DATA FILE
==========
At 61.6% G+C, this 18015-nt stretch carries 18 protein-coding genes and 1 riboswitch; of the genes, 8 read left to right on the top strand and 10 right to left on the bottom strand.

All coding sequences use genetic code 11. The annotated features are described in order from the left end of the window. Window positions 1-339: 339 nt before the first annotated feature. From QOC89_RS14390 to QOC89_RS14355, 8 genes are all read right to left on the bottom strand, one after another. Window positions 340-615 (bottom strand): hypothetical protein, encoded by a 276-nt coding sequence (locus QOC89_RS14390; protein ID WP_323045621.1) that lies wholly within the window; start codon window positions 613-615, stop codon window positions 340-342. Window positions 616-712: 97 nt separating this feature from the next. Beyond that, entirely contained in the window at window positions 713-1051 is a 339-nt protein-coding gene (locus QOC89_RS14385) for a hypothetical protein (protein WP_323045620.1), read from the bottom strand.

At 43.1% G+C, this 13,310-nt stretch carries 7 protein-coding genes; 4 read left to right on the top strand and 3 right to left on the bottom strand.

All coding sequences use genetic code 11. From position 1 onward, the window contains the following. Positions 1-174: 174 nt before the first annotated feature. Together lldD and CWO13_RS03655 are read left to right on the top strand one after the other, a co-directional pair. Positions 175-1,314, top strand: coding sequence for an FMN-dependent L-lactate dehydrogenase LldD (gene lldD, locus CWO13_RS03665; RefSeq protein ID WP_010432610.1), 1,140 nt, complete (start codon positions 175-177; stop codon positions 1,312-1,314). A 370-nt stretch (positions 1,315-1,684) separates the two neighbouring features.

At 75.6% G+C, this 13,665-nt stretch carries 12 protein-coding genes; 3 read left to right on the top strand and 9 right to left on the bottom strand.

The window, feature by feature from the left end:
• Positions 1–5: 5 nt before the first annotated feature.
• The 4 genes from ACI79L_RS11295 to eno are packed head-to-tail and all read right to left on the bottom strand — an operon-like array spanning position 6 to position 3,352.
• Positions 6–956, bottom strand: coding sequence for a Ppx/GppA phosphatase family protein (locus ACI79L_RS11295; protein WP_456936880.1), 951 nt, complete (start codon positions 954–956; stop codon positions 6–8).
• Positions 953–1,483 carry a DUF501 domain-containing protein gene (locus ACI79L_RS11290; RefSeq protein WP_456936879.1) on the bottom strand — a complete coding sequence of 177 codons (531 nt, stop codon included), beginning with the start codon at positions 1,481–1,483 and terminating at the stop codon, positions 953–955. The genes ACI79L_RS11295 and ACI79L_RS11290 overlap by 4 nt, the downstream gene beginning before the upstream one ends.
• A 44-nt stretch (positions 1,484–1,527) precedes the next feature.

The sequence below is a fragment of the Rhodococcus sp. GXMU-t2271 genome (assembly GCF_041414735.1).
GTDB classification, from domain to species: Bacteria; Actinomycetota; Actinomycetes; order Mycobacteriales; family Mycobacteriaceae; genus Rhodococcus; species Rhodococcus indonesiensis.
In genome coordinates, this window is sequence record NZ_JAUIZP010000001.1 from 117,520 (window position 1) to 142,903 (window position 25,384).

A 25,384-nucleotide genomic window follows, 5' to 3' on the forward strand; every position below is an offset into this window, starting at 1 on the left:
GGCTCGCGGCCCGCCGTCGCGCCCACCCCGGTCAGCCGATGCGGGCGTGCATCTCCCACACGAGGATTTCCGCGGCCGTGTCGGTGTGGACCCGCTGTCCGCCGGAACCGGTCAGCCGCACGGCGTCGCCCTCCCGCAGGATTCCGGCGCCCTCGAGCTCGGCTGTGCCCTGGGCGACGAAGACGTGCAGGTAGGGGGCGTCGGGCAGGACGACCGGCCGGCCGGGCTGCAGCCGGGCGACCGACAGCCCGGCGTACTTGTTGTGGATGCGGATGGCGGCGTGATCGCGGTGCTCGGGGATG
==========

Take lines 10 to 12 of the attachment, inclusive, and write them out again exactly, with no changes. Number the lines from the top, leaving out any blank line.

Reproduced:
• Positions 953–1,483 carry a DUF501 domain-containing protein gene (locus ACI79L_RS11290; RefSeq protein WP_456936879.1) on the bottom strand — a complete coding sequence of 177 codons (531 nt, stop codon included), beginning with the start codon at positions 1,481–1,483 and terminating at the stop codon, positions 953–955. The genes ACI79L_RS11295 and ACI79L_RS11290 overlap by 4 nt, the downstream gene beginning before the upstream one ends.
• A 44-nt stretch (positions 1,484–1,527) precedes the next feature.

The sequence below is a fragment of the Rhodococcus sp. GXMU-t2271 genome (assembly GCF_041414735.1).